Henry Kissinger

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From left to right: Henry Kissinger, Zhou Enlai, Mao Zedong. [File photo] 

Henry Alfred Kissinger, born in 1923, is a German-born American political scientist, diplomat, and recipient of the Nobel Peace Prize.

He served as National Security Advisor and later concurrently as Secretary of State in the administrations of Presidents Richard Nixon and Gerald Ford. After his term, his opinion was still sought by many following presidents and many world leaders.

Kissinger played a dominant role in United States foreign policy between 1969 and 1977. During this period, he orchestrated the opening of relations with the People's Republic of China.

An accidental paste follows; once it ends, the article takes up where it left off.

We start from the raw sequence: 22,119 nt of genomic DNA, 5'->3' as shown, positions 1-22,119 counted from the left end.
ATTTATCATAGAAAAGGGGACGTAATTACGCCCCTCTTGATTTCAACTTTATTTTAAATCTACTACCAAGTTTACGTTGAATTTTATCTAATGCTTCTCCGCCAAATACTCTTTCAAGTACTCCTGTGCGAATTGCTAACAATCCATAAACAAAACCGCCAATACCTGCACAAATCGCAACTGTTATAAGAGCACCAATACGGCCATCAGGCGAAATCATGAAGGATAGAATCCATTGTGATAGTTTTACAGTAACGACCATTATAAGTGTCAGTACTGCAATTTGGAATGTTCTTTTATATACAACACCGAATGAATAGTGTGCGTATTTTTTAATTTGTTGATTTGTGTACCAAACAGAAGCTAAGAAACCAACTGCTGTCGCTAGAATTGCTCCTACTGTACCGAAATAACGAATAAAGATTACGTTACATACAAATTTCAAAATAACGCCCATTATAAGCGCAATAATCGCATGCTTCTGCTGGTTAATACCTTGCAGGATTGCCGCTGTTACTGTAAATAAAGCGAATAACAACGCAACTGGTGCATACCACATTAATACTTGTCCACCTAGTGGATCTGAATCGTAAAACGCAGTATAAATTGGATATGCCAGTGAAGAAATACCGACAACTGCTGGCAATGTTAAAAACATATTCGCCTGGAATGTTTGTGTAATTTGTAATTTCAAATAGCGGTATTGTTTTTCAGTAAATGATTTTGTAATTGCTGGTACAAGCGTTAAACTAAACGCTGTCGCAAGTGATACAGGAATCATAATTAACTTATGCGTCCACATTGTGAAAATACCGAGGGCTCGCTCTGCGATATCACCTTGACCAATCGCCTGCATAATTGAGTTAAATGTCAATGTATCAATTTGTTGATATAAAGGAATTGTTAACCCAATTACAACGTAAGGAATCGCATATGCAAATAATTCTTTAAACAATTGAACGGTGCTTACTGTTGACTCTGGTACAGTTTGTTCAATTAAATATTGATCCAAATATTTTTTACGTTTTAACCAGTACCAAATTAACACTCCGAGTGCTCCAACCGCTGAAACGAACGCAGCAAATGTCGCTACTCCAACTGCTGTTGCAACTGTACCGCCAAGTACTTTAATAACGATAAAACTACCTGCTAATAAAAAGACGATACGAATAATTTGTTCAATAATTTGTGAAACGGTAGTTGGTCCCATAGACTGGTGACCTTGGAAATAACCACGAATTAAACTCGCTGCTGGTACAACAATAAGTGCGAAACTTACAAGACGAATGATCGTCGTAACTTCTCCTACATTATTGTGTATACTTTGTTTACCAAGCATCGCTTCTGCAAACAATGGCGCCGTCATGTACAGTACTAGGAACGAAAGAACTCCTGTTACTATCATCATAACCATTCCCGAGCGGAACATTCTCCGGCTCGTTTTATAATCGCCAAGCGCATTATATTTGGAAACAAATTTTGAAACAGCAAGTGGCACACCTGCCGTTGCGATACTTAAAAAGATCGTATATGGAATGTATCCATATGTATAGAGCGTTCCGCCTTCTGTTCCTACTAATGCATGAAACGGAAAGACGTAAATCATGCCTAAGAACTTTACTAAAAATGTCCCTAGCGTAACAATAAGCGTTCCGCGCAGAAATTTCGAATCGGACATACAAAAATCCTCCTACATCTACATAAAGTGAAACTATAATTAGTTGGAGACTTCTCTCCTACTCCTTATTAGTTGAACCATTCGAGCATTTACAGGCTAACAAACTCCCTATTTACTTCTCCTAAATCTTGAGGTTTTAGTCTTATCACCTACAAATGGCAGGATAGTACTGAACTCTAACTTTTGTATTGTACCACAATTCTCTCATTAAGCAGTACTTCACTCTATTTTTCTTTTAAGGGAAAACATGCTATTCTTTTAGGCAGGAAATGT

As National Security Advisor under Nixon, Kissinger made two trips to China in July and October, 1971 (the first of which was made in secret) to confer with Premier Zhou Enlai, then in charge of Chinese foreign policy. This paved the way for the groundbreaking 1972 summit between Nixon, Zhou Enlai, and Communist Party of China Chairman Mao Zedong, as well as the formalization of relations between the two countries, ending 23 years of diplomatic isolation and mutual hostility.

(Courtesy of Wikipedia)

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